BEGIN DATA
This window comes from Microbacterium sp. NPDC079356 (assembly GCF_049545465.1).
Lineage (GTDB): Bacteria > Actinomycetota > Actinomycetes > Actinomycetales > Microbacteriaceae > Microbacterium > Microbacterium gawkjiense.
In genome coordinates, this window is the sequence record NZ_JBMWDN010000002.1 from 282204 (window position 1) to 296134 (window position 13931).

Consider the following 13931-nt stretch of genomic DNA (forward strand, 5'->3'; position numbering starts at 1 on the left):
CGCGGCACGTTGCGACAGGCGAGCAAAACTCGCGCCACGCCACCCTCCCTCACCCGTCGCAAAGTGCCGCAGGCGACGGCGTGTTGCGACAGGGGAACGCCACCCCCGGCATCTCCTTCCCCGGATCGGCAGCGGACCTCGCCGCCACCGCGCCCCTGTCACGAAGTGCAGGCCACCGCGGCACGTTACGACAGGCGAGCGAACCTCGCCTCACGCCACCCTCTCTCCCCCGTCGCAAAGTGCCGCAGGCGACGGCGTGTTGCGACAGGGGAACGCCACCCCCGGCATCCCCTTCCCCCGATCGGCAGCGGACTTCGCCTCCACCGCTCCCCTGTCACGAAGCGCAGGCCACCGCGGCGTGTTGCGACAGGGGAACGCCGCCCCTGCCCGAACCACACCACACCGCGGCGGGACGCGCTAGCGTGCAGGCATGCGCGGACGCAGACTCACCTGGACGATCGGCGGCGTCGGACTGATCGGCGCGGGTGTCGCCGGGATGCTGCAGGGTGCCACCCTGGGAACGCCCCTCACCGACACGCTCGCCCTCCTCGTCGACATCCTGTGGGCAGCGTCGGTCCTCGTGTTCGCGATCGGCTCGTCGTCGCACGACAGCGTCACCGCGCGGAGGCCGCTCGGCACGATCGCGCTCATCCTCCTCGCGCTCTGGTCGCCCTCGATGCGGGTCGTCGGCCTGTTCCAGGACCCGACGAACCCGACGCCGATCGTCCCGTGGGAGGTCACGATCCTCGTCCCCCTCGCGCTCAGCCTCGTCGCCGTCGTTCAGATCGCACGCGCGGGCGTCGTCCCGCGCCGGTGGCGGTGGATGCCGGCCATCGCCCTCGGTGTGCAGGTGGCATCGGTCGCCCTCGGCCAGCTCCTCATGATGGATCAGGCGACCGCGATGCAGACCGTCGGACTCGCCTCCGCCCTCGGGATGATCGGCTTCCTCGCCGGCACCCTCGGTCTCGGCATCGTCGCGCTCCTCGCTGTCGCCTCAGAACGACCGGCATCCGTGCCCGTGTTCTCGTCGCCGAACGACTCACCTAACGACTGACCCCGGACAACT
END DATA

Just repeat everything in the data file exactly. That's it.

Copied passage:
This window comes from Microbacterium sp. NPDC079356 (assembly GCF_049545465.1).
Lineage (GTDB): Bacteria > Actinomycetota > Actinomycetes > Actinomycetales > Microbacteriaceae > Microbacterium > Microbacterium gawkjiense.
In genome coordinates, this window is the sequence record NZ_JBMWDN010000002.1 from 282204 (window position 1) to 296134 (window position 13931).

Consider the following 13931-nt stretch of genomic DNA (forward strand, 5'->3'; position numbering starts at 1 on the left):
CGCGGCACGTTGCGACAGGCGAGCAAAACTCGCGCCACGCCACCCTCCCTCACCCGTCGCAAAGTGCCGCAGGCGACGGCGTGTTGCGACAGGGGAACGCCACCCCCGGCATCTCCTTCCCCGGATCGGCAGCGGACCTCGCCGCCACCGCGCCCCTGTCACGAAGTGCAGGCCACCGCGGCACGTTACGACAGGCGAGCGAACCTCGCCTCACGCCACCCTCTCTCCCCCGTCGCAAAGTGCCGCAGGCGACGGCGTGTTGCGACAGGGGAACGCCACCCCCGGCATCCCCTTCCCCCGATCGGCAGCGGACTTCGCCTCCACCGCTCCCCTGTCACGAAGCGCAGGCCACCGCGGCGTGTTGCGACAGGGGAACGCCGCCCCTGCCCGAACCACACCACACCGCGGCGGGACGCGCTAGCGTGCAGGCATGCGCGGACGCAGACTCACCTGGACGATCGGCGGCGTCGGACTGATCGGCGCGGGTGTCGCCGGGATGCTGCAGGGTGCCACCCTGGGAACGCCCCTCACCGACACGCTCGCCCTCCTCGTCGACATCCTGTGGGCAGCGTCGGTCCTCGTGTTCGCGATCGGCTCGTCGTCGCACGACAGCGTCACCGCGCGGAGGCCGCTCGGCACGATCGCGCTCATCCTCCTCGCGCTCTGGTCGCCCTCGATGCGGGTCGTCGGCCTGTTCCAGGACCCGACGAACCCGACGCCGATCGTCCCGTGGGAGGTCACGATCCTCGTCCCCCTCGCGCTCAGCCTCGTCGCCGTCGTTCAGATCGCACGCGCGGGCGTCGTCCCGCGCCGGTGGCGGTGGATGCCGGCCATCGCCCTCGGTGTGCAGGTGGCATCGGTCGCCCTCGGCCAGCTCCTCATGATGGATCAGGCGACCGCGATGCAGACCGTCGGACTCGCCTCCGCCCTCGGGATGATCGGCTTCCTCGCCGGCACCCTCGGTCTCGGCATCGTCGCGCTCCTCGCTGTCGCCTCAGAACGACCGGCATCCGTGCCCGTGTTCTCGTCGCCGAACGACTCACCTAACGACTGACCCCGGACAACT